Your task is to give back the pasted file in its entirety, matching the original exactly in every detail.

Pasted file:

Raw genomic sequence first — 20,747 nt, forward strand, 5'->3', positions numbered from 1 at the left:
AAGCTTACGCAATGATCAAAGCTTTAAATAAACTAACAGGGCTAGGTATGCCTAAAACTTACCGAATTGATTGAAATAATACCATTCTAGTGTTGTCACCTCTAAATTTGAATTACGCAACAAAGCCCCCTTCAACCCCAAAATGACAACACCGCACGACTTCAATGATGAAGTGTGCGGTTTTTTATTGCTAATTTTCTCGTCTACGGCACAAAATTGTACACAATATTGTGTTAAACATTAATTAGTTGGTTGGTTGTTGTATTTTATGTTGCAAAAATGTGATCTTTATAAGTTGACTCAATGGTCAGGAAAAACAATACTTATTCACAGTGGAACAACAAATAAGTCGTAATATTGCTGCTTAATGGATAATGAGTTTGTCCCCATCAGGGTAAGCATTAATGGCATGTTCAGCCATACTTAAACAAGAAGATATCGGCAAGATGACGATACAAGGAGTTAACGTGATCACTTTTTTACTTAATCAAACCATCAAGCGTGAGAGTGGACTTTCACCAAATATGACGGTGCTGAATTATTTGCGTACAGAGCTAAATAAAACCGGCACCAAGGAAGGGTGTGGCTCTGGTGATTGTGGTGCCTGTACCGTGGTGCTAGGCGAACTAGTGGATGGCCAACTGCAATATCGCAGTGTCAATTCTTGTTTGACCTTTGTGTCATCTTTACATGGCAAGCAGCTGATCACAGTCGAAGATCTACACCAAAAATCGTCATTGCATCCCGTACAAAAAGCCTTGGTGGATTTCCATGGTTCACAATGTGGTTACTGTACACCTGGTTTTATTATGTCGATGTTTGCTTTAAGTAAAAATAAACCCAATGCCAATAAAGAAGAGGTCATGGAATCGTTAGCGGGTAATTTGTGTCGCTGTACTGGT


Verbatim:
Raw genomic sequence first — 20,747 nt, forward strand, 5'->3', positions numbered from 1 at the left:
AAGCTTACGCAATGATCAAAGCTTTAAATAAACTAACAGGGCTAGGTATGCCTAAAACTTACCGAATTGATTGAAATAATACCATTCTAGTGTTGTCACCTCTAAATTTGAATTACGCAACAAAGCCCCCTTCAACCCCAAAATGACAACACCGCACGACTTCAATGATGAAGTGTGCGGTTTTTTATTGCTAATTTTCTCGTCTACGGCACAAAATTGTACACAATATTGTGTTAAACATTAATTAGTTGGTTGGTTGTTGTATTTTATGTTGCAAAAATGTGATCTTTATAAGTTGACTCAATGGTCAGGAAAAACAATACTTATTCACAGTGGAACAACAAATAAGTCGTAATATTGCTGCTTAATGGATAATGAGTTTGTCCCCATCAGGGTAAGCATTAATGGCATGTTCAGCCATACTTAAACAAGAAGATATCGGCAAGATGACGATACAAGGAGTTAACGTGATCACTTTTTTACTTAATCAAACCATCAAGCGTGAGAGTGGACTTTCACCAAATATGACGGTGCTGAATTATTTGCGTACAGAGCTAAATAAAACCGGCACCAAGGAAGGGTGTGGCTCTGGTGATTGTGGTGCCTGTACCGTGGTGCTAGGCGAACTAGTGGATGGCCAACTGCAATATCGCAGTGTCAATTCTTGTTTGACCTTTGTGTCATCTTTACATGGCAAGCAGCTGATCACAGTCGAAGATCTACACCAAAAATCGTCATTGCATCCCGTACAAAAAGCCTTGGTGGATTTCCATGGTTCACAATGTGGTTACTGTACACCTGGTTTTATTATGTCGATGTTTGCTTTAAGTAAAAATAAACCCAATGCCAATAAAGAAGAGGTCATGGAATCGTTAGCGGGTAATTTGTGTCGCTGTACTGGT